'Blogging improves the quality of debate. For instance, an article in the Washington Post, "The Rise of a Market Mentality Means Many Go Hungry in Niger" in August 2005 drew furious responses from bloggers. That's nothing new, of course: people have always read newspaper articles and grumbled to their spouses over the breakfast table. The difference is that now commentators can find each other, track the debate, air their differences and discover more about the facts behind the story. Blogging technology makes it easy to collect comments and see who is citing your ideas. Readers are able to chase the debate across the internet at the click of the mouse, and contribute to it themselves - no matter if they are a CEO in New York or a student in a Nairobi internet café. Meanwhile, new research and opinion-forming analysis is quickly disseminated and discussed - and the number of new blogs is doubling every five months or so. This changes the terms of the development debate, too. If you typed "World Bank Blog" into Google in the summer of 2005, you'd have found that the most popular result was "WorldBankPresident.org", a free-standing site dedicated to discussing the successor for then-President James Wolfensohn and criticising the Bank's selection methods. This apparently independent site was regularly checked by many Bank staff as well as journalists seeking a convenient way to read all the gossip. Next blog down was Friends of the Earth's "World Bank blog", documenting their protests and the reasons behind them at the World Bank's spring meetings. A backroom effort, followed by a campaigning site: the World Bank itself was nowhere to be found. The World Bank, and other development organisations such as UNDP and DFID, will have to work with this new technology, as many large corporations are trying to do. But the playing field is much more level than it was even a year ago. Being a big organisation counts for very little in the booming world of blogs - what counts is quick, relevant content. And if the playing field is being levelled within the developed world, just wait until the developing world starts to play the game. It's already happening: during this summer's Live8 campaign, some African bloggers started to complain that the concerts were irrelevant, patronising, or worse. Even just a couple of years ago, such dissenting voices from Africa would never have been heard. Huge sites, such as Harvard's Global Voices Online, are gathering together the output of "bridge bloggers" who read local blogs and comment in English. Some countries, such as Iran, have vast blogging communities; others are tiny but growing very fast. It has never been easier for journalists to pick up voices from the developing world - or even for you and us to do so from our desks. People all over the world are talking, but only now can we hear what they're saying.'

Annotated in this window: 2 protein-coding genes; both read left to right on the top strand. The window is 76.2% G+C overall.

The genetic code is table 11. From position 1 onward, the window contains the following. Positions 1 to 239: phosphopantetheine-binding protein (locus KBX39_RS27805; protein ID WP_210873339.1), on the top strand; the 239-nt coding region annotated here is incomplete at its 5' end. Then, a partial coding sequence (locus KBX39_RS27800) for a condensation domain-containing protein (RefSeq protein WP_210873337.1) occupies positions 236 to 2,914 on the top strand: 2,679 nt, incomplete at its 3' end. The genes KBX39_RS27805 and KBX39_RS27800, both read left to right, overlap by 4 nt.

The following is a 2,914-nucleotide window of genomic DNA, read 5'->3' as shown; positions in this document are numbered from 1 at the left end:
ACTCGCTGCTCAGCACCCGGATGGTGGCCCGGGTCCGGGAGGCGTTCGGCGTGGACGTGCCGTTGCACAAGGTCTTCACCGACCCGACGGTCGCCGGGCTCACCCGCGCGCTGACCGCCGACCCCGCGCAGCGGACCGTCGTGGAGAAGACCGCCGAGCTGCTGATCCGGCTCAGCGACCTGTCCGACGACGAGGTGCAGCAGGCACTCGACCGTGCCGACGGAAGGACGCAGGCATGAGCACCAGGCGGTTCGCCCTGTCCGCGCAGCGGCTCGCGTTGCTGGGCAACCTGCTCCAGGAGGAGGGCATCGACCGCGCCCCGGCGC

This tool first appeared in the ODI Toolkit, Tools for Knowledge and Learning: A Guide for Development and Humanitarian Organisations.